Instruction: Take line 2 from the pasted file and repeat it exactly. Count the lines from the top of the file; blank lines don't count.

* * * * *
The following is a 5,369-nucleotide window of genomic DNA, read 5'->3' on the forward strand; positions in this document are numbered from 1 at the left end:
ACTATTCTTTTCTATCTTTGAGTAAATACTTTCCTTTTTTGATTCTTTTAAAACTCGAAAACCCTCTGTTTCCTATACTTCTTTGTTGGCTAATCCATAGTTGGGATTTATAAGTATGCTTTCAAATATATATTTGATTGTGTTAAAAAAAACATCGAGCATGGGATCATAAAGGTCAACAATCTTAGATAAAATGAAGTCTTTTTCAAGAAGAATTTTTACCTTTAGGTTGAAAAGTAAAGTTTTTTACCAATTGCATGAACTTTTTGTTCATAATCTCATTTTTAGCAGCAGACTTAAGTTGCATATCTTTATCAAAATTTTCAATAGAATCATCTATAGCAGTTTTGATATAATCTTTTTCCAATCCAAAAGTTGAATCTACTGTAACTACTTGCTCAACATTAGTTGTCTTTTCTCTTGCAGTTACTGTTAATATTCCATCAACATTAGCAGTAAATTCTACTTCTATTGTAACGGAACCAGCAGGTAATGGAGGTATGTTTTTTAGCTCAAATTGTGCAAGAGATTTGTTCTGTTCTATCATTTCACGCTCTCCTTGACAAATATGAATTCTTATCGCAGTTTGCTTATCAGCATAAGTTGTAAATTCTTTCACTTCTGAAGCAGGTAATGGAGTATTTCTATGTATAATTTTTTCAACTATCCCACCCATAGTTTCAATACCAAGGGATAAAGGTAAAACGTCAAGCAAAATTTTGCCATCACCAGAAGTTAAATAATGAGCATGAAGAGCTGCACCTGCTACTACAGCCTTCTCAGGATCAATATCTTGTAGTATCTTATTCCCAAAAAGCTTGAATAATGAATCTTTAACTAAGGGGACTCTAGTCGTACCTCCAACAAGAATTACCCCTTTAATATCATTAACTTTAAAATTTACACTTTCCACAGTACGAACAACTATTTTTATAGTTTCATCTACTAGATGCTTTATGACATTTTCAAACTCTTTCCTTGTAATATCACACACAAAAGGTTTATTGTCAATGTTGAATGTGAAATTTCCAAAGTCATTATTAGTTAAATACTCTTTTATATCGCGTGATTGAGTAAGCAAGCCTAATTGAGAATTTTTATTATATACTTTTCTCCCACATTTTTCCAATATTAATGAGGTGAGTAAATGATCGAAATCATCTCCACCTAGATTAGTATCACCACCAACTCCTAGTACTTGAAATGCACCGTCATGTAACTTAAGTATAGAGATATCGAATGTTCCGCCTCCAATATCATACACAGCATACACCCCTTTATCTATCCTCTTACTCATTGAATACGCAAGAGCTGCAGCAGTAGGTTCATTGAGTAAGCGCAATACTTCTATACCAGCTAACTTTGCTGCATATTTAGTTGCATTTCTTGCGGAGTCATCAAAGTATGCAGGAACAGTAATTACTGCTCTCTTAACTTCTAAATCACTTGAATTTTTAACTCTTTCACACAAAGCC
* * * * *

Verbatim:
ACTATTCTTTTCTATCTTTGAGTAAATACTTTCCTTTTTTGATTCTTTTAAAACTCGAAAACCCTCTGTTTCCTATACTTCTTTGTTGGCTAATCCATAGTTGGGATTTATAAGTATGCTTTCAAATATATATTTGATTGTGTTAAAAAAAACATCGAGCATGGGATCATAAAGGTCAACAATCTTAGATAAAATGAAGTCTTTTTCAAGAAGAATTTTTACCTTTAGGTTGAAAAGTAAAGTTTTTTACCAATTGCATGAACTTTTTGTTCATAATCTCATTTTTAGCAGCAGACTTAAGTTGCATATCTTTATCAAAATTTTCAATAGAATCATCTATAGCAGTTTTGATATAATCTTTTTCCAATCCAAAAGTTGAATCTACTGTAACTACTTGCTCAACATTAGTTGTCTTTTCTCTTGCAGTTACTGTTAATATTCCATCAACATTAGCAGTAAATTCTACTTCTATTGTAACGGAACCAGCAGGTAATGGAGGTATGTTTTTTAGCTCAAATTGTGCAAGAGATTTGTTCTGTTCTATCATTTCACGCTCTCCTTGACAAATATGAATTCTTATCGCAGTTTGCTTATCAGCATAAGTTGTAAATTCTTTCACTTCTGAAGCAGGTAATGGAGTATTTCTATGTATAATTTTTTCAACTATCCCACCCATAGTTTCAATACCAAGGGATAAAGGTAAAACGTCAAGCAAAATTTTGCCATCACCAGAAGTTAAATAATGAGCATGAAGAGCTGCACCTGCTACTACAGCCTTCTCAGGATCAATATCTTGTAGTATCTTATTCCCAAAAAGCTTGAATAATGAATCTTTAACTAAGGGGACTCTAGTCGTACCTCCAACAAGAATTACCCCTTTAATATCATTAACTTTAAAATTTACACTTTCCACAGTACGAACAACTATTTTTATAGTTTCATCTACTAGATGCTTTATGACATTTTCAAACTCTTTCCTTGTAATATCACACACAAAAGGTTTATTGTCAATGTTGAATGTGAAATTTCCAAAGTCATTATTAGTTAAATACTCTTTTATATCGCGTGATTGAGTAAGCAAGCCTAATTGAGAATTTTTATTATATACTTTTCTCCCACATTTTTCCAATATTAATGAGGTGAGTAAATGATCGAAATCATCTCCACCTAGATTAGTATCACCACCAACTCCTAGTACTTGAAATGCACCGTCATGTAACTTAAGTATAGAGATATCGAATGTTCCGCCTCCAATATCATACACAGCATACACCCCTTTATCTATCCTCTTACTCATTGAATACGCAAGAGCTGCAGCAGTAGGTTCATTGAGTAAGCGCAATACTTCTATACCAGCTAACTTTGCTGCATATTTAGTTGCATTTCTTGCGGAGTCATCAAAGTATGCAGGAACAGTAATTACTGCTCTCTTAACTTCTAAATCACTTGAATTTTTAACTCTTTCACACAAAGCC